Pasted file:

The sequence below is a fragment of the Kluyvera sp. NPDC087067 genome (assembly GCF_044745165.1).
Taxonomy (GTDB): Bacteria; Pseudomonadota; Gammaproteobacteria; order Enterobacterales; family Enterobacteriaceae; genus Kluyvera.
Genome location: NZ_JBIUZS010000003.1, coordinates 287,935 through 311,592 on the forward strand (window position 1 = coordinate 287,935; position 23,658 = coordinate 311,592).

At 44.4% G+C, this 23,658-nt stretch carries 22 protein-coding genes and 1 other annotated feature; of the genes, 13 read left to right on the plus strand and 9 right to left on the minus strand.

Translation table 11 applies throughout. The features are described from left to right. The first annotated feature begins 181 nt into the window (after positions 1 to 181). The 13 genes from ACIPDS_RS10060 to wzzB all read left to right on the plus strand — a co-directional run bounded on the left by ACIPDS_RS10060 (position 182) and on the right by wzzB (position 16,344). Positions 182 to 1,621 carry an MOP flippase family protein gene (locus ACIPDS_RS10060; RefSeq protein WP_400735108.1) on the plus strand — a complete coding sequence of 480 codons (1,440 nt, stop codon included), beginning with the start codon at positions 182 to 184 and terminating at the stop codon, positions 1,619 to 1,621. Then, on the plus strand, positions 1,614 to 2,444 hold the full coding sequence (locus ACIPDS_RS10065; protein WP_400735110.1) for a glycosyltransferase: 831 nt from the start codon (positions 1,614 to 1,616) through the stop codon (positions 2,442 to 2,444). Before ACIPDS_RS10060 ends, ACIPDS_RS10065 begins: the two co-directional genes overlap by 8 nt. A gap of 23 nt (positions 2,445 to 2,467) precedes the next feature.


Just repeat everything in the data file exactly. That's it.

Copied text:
The sequence below is a fragment of the Kluyvera sp. NPDC087067 genome (assembly GCF_044745165.1).
Taxonomy (GTDB): Bacteria; Pseudomonadota; Gammaproteobacteria; order Enterobacterales; family Enterobacteriaceae; genus Kluyvera.
Genome location: NZ_JBIUZS010000003.1, coordinates 287,935 through 311,592 on the forward strand (window position 1 = coordinate 287,935; position 23,658 = coordinate 311,592).

At 44.4% G+C, this 23,658-nt stretch carries 22 protein-coding genes and 1 other annotated feature; of the genes, 13 read left to right on the plus strand and 9 right to left on the minus strand.

Translation table 11 applies throughout. The features are described from left to right. The first annotated feature begins 181 nt into the window (after positions 1 to 181). The 13 genes from ACIPDS_RS10060 to wzzB all read left to right on the plus strand — a co-directional run bounded on the left by ACIPDS_RS10060 (position 182) and on the right by wzzB (position 16,344). Positions 182 to 1,621 carry an MOP flippase family protein gene (locus ACIPDS_RS10060; RefSeq protein WP_400735108.1) on the plus strand — a complete coding sequence of 480 codons (1,440 nt, stop codon included), beginning with the start codon at positions 182 to 184 and terminating at the stop codon, positions 1,619 to 1,621. Then, on the plus strand, positions 1,614 to 2,444 hold the full coding sequence (locus ACIPDS_RS10065; protein WP_400735110.1) for a glycosyltransferase: 831 nt from the start codon (positions 1,614 to 1,616) through the stop codon (positions 2,442 to 2,444). Before ACIPDS_RS10060 ends, ACIPDS_RS10065 begins: the two co-directional genes overlap by 8 nt. A gap of 23 nt (positions 2,445 to 2,467) precedes the next feature.